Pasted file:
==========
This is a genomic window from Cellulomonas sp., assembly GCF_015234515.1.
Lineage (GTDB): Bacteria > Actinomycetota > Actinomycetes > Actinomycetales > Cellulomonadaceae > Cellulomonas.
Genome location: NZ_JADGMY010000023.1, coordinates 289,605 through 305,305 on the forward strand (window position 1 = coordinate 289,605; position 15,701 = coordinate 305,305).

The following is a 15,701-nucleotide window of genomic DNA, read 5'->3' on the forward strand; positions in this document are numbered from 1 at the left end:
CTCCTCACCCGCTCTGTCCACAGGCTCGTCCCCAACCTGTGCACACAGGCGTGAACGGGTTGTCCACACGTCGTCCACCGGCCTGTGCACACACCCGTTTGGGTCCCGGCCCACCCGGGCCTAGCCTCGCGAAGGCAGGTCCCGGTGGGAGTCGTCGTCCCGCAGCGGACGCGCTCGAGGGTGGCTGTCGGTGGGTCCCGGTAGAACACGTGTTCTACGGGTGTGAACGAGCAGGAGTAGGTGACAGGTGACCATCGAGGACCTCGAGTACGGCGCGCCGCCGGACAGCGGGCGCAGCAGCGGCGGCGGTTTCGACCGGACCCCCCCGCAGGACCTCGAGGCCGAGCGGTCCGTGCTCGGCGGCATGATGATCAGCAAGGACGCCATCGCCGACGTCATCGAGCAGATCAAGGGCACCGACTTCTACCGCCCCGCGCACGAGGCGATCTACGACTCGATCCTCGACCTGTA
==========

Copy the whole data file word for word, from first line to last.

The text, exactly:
This is a genomic window from Cellulomonas sp., assembly GCF_015234515.1.
Lineage (GTDB): Bacteria > Actinomycetota > Actinomycetes > Actinomycetales > Cellulomonadaceae > Cellulomonas.
Genome location: NZ_JADGMY010000023.1, coordinates 289,605 through 305,305 on the forward strand (window position 1 = coordinate 289,605; position 15,701 = coordinate 305,305).

The following is a 15,701-nucleotide window of genomic DNA, read 5'->3' on the forward strand; positions in this document are numbered from 1 at the left end:
CTCCTCACCCGCTCTGTCCACAGGCTCGTCCCCAACCTGTGCACACAGGCGTGAACGGGTTGTCCACACGTCGTCCACCGGCCTGTGCACACACCCGTTTGGGTCCCGGCCCACCCGGGCCTAGCCTCGCGAAGGCAGGTCCCGGTGGGAGTCGTCGTCCCGCAGCGGACGCGCTCGAGGGTGGCTGTCGGTGGGTCCCGGTAGAACACGTGTTCTACGGGTGTGAACGAGCAGGAGTAGGTGACAGGTGACCATCGAGGACCTCGAGTACGGCGCGCCGCCGGACAGCGGGCGCAGCAGCGGCGGCGGTTTCGACCGGACCCCCCCGCAGGACCTCGAGGCCGAGCGGTCCGTGCTCGGCGGCATGATGATCAGCAAGGACGCCATCGCCGACGTCATCGAGCAGATCAAGGGCACCGACTTCTACCGCCCCGCGCACGAGGCGATCTACGACTCGATCCTCGACCTGTA